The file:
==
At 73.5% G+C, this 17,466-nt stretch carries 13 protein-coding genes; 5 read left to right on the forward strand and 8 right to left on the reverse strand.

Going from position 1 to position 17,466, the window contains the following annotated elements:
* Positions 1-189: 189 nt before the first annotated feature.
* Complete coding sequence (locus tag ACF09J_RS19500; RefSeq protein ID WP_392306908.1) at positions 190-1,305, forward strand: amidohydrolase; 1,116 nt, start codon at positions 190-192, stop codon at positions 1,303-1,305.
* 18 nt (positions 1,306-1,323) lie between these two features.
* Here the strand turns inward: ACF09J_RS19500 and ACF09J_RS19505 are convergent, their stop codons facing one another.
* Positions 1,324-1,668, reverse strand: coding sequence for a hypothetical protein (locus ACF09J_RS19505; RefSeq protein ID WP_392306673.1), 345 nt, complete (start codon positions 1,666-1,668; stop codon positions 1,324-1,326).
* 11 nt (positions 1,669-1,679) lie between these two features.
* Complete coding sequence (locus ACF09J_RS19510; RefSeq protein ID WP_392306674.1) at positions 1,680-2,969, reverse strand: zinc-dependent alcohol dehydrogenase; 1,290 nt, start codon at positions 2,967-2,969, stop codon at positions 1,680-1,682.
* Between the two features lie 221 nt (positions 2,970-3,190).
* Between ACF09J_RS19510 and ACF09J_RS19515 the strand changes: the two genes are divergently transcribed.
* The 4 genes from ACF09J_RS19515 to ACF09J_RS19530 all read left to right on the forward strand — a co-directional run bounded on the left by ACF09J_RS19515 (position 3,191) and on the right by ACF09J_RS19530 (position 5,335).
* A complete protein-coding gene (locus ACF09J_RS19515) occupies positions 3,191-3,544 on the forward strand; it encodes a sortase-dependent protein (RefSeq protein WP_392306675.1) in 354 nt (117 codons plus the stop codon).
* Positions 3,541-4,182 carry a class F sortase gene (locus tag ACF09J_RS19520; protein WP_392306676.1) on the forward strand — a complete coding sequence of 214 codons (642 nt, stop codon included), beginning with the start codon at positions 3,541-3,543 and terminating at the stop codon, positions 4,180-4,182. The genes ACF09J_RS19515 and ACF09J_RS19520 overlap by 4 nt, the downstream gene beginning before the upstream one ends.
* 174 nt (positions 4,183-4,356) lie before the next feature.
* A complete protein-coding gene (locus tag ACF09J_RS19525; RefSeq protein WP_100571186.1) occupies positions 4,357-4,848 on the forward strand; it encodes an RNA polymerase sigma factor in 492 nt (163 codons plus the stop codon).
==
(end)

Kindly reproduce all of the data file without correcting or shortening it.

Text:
At 73.5% G+C, this 17,466-nt stretch carries 13 protein-coding genes; 5 read left to right on the forward strand and 8 right to left on the reverse strand.

Going from position 1 to position 17,466, the window contains the following annotated elements:
* Positions 1-189: 189 nt before the first annotated feature.
* Complete coding sequence (locus tag ACF09J_RS19500; RefSeq protein ID WP_392306908.1) at positions 190-1,305, forward strand: amidohydrolase; 1,116 nt, start codon at positions 190-192, stop codon at positions 1,303-1,305.
* 18 nt (positions 1,306-1,323) lie between these two features.
* Here the strand turns inward: ACF09J_RS19500 and ACF09J_RS19505 are convergent, their stop codons facing one another.
* Positions 1,324-1,668, reverse strand: coding sequence for a hypothetical protein (locus ACF09J_RS19505; RefSeq protein ID WP_392306673.1), 345 nt, complete (start codon positions 1,666-1,668; stop codon positions 1,324-1,326).
* 11 nt (positions 1,669-1,679) lie between these two features.
* Complete coding sequence (locus ACF09J_RS19510; RefSeq protein ID WP_392306674.1) at positions 1,680-2,969, reverse strand: zinc-dependent alcohol dehydrogenase; 1,290 nt, start codon at positions 2,967-2,969, stop codon at positions 1,680-1,682.
* Between the two features lie 221 nt (positions 2,970-3,190).
* Between ACF09J_RS19510 and ACF09J_RS19515 the strand changes: the two genes are divergently transcribed.
* The 4 genes from ACF09J_RS19515 to ACF09J_RS19530 all read left to right on the forward strand — a co-directional run bounded on the left by ACF09J_RS19515 (position 3,191) and on the right by ACF09J_RS19530 (position 5,335).
* A complete protein-coding gene (locus ACF09J_RS19515) occupies positions 3,191-3,544 on the forward strand; it encodes a sortase-dependent protein (RefSeq protein WP_392306675.1) in 354 nt (117 codons plus the stop codon).
* Positions 3,541-4,182 carry a class F sortase gene (locus tag ACF09J_RS19520; protein WP_392306676.1) on the forward strand — a complete coding sequence of 214 codons (642 nt, stop codon included), beginning with the start codon at positions 3,541-3,543 and terminating at the stop codon, positions 4,180-4,182. The genes ACF09J_RS19515 and ACF09J_RS19520 overlap by 4 nt, the downstream gene beginning before the upstream one ends.
* 174 nt (positions 4,183-4,356) lie before the next feature.
* A complete protein-coding gene (locus tag ACF09J_RS19525; RefSeq protein WP_100571186.1) occupies positions 4,357-4,848 on the forward strand; it encodes an RNA polymerase sigma factor in 492 nt (163 codons plus the stop codon).